It has come to light that company that sells profiling and propaganda products, Cambridge Analytica, has been officially hand slapped by facebook for scraping user data without paying for it.  There are innumerable articles that even venture to state that the crime is the unethical usage of 50 million profiles to help target adds to sway a presidential election.  BONKERS!  This type of data collection and usage is common place and regularly used to influence peoples behavior.  Why do you think the majority of presidential campaigns are in swing states? to influence those that can sway an election.  If you think Cambridge Analytica is the only firm to unethically use data to sway an election, you have been asleep for the past decade or more.  The only "crime" was that they didn't pay for the data and that the data was used to elect a republican.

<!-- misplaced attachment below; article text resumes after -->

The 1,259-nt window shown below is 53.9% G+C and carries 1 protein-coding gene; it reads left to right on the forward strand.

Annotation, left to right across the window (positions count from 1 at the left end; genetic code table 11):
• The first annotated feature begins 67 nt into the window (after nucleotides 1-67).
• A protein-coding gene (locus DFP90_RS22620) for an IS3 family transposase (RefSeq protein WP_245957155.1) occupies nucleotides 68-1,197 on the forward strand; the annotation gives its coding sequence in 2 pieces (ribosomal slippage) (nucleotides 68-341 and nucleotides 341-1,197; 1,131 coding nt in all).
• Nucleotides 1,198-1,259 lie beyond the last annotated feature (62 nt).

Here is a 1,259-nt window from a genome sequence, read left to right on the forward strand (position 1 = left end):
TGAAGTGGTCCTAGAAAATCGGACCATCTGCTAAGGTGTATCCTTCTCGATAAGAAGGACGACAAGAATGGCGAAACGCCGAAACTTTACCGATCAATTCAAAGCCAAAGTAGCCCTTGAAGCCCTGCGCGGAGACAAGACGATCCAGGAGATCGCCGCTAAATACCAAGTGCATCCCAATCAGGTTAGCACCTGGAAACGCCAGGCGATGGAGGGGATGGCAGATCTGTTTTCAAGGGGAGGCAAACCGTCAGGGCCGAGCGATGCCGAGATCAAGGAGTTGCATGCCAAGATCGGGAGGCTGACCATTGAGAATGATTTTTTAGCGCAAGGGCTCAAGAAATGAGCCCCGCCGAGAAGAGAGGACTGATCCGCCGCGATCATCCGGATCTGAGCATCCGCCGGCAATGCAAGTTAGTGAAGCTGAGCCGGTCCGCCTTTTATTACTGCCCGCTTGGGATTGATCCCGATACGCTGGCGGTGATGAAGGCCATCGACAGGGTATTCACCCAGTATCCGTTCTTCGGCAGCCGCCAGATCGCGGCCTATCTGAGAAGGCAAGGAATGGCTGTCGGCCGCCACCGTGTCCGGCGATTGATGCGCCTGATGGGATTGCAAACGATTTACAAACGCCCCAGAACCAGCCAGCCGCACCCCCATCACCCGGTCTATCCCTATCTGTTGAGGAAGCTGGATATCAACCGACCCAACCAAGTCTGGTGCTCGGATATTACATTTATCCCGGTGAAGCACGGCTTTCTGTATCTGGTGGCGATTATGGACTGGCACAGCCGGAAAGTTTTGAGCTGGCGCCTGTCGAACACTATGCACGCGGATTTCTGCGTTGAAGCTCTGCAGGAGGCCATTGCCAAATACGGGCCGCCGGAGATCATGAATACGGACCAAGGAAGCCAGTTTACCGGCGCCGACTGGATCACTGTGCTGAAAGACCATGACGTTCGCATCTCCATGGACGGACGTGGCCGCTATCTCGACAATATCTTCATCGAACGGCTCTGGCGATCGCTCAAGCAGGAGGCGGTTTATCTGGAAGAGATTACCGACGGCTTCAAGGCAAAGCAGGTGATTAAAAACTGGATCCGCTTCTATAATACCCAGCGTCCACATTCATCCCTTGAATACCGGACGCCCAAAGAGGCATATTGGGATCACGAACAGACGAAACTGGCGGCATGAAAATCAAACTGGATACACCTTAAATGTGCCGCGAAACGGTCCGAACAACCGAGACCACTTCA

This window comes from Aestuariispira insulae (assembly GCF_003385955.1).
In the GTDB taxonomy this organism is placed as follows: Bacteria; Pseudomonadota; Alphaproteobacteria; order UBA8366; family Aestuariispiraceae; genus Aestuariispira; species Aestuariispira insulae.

All of this is wrong  and unethical, and Cambridge Analytica is just a patsy for countless other data firms doing the exact same thing.  Here's a better idea, stop posting all of your data to facebook and letting them sell it.

Privacy Policy Interpretation - Microsoft

Microsoft Score = 7 - Slimy  (9 Dec 17).  This is a standard policy that provides the most flexibility to the company without much thought to privacy.  It is full of easter eggs and language that is clear data that Microsoft collects is permanent and distributed to multiple other parties for commercialization.

  1. Ethics (1) - Data is collected without you knowing and you cannot opt-out of collection.
  2. Transparency (1) - Windows seems to hoard every interaction that users make with it.  Cortana is stated as recording everything you type without a means to turn it off.  The symbol should just be an eye looking at you...
  3. Security (2) - Identifiers are removed from data after 6 and 18 months.  It is unclear if the data is secure or encrypted.